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Late in 1971 I composed Clapping Music out of a desire to create a piece of music that would need no instruments at all beyond the human body. At first I thought it would be a phase piece, but this turned out to be rather inappropriate since it introduces a difficulty in musical process (phasing) that is out of place with such a simple way of producing sound. The solution was to have one performer remain fixed, repeating the same basic pattern throughout, while the second moves abruptly, after a number of repeats, from unison to one beat ahead, and so on, until he is back in unison with the first performer. The basic difference between these sudden changes and the gradual changes of phase in other pieces is that when phasing one can hear the same pattern moving away from itself with the downbeats of both parts separating further and further apart while the sudden changes here create the sensation of a series of variations of two different patterns with their downbeats coinciding. In Clapping Music it can be difficult to hear that the second performer is in fact always playing the same original pattern as the first performer, though starting in different places.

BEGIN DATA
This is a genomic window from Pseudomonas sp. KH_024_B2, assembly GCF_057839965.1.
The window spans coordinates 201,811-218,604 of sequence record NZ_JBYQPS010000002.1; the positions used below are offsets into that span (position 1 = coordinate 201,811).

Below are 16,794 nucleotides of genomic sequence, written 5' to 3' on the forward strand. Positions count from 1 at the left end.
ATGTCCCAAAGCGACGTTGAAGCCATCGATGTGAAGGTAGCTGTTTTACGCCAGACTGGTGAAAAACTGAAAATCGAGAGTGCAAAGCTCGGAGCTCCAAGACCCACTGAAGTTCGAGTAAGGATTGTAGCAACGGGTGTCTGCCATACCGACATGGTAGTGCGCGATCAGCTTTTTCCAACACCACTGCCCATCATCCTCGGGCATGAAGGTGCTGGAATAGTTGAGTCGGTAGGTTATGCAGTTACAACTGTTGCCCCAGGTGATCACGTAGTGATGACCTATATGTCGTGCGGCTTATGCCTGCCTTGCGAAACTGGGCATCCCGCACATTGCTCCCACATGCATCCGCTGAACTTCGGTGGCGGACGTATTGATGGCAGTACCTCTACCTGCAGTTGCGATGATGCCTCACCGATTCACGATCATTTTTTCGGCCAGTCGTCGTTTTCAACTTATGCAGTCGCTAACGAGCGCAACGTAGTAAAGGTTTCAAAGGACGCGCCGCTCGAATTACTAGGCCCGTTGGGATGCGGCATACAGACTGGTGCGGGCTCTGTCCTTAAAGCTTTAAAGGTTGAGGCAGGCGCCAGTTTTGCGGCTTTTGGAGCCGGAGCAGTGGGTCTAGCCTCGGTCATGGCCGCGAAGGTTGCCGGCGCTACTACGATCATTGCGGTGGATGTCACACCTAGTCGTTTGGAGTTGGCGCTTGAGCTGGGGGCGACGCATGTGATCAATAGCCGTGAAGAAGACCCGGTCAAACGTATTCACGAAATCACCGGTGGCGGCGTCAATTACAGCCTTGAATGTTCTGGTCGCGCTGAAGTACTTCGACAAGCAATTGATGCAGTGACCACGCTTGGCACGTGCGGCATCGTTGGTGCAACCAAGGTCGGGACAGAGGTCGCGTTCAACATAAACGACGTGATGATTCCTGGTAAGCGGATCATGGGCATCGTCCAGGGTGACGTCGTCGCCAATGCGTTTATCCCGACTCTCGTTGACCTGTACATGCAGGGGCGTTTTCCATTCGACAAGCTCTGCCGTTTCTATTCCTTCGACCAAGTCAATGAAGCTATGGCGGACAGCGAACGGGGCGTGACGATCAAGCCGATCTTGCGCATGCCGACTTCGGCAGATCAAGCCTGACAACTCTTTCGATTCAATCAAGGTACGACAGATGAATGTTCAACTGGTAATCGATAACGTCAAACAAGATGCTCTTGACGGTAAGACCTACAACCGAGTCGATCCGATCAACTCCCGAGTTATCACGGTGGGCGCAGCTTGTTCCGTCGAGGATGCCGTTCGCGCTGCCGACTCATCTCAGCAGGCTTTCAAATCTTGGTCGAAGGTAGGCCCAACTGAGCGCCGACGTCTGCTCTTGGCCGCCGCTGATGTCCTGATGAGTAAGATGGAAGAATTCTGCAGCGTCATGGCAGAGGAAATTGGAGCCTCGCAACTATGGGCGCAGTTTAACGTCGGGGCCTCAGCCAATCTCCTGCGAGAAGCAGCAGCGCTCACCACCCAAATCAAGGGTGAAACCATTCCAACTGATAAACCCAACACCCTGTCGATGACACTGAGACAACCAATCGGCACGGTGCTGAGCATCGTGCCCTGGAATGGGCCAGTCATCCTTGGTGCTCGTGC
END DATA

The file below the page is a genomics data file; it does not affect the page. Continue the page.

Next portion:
Clapping Music marks the end of my use of the gradual phase shifting process.
Steve Reich, “Writings about Music”